Central Bridge

centralbridgeTwo bound volumes with lettering in gold on the cover reads ” City of Fitchburg to City of Lawrence”. The seal of the City of Fitchburg is embossed in the middle of the cover. The spine has the date 1905 on one and 1906 on the other. Squares of paper have been pasted over more gold lettering. These paper labels read “Central Bridge Lawrence vol. 1” and “vol. 2.”

The inside of each book has been used as a scrapbook. Newspaper clippings cover the printed pages with the exception of the last 123 pages in the 2nd volume. The first volume has a bookplate for Arthur DeMerick Marble, the city engineer during the early years of the twentieth century. There are numerous hand written notes throughout both volumes. At the end of the first volume there are two pages of charts printed on blueprint paper. In the middle of the second volume there is a type written letter from the City Clerk to the City Council dated September 27, 1916.

The Central Bridge is a reinforced concrete structure, 1,500 feet long and 80 feet wide across the Merrimack River connecting Amesbury Street and Parker Street. Extending the bridge over the north and south canals increases the span to 1,750 feet. At the time, provision was made for two electric railway tracks. On January 23, 1911, Mayor John T. Cahill appointed a commission to oversee the construction of the bridge. The commission was composed of John L. Donavan, Chairman, John O. Battershill, secretary, Joseph 1. Flynn, John A. Brackett, and Otto Parthum with City Solicitor, Daniel J. Murphy, as counsel. Benjamin H. Davis of New York was chosen as the engineer. Excavation began October 1, 1914. The main structure was completed March 20, 1918. A year later the bridges over the canals were completed under direction of the City Council from plans drawn by B. H. Davis, one of the engineers under contract for the Central Bridge Contract.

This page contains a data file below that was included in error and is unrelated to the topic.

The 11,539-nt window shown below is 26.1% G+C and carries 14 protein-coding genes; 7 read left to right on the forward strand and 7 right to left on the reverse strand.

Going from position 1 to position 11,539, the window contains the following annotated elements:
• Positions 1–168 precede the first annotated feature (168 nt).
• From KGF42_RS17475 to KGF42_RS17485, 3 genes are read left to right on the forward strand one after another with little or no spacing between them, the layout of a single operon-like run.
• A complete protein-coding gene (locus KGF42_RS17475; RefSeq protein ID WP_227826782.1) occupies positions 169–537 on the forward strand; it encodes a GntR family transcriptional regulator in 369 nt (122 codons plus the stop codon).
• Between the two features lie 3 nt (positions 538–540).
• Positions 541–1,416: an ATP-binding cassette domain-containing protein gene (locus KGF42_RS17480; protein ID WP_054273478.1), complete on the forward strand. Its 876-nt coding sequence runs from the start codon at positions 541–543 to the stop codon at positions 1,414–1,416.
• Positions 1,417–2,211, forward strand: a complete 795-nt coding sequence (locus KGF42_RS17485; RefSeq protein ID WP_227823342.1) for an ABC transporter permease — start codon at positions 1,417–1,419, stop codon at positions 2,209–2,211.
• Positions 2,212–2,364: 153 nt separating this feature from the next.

The Essex Company was obliged by its charter to build and maintain sufficient bridges over the canals to connect with the new roadways.  A compromise was struck between the city and the Essex Company whereby the Essex Company contribute $40,00 toward the construction of the canal bridges upon the condition that the city would build the bridges over the canals and then release the company from the continued maintenance of the bridges. This agreement was ratified by the state legislature in 1917. Total cost of the project was nearly $1,400,000.

The Central Bridge still stands. Later the bridge was renamed in honor of Joseph W. Casey, a hero of the First World War.  The structure connects Amesbury Street in North Lawrence with Parker Street in South Lawrence.

2 Responses

  1. […] River Bridges: O’Leary Bridge (Broadway Bridge) Casey Bridge (Central Bridge) O’Reilly Bridge (I-495 Bridge) Sirois Bridge (I-93 Bridge) Union Street […]

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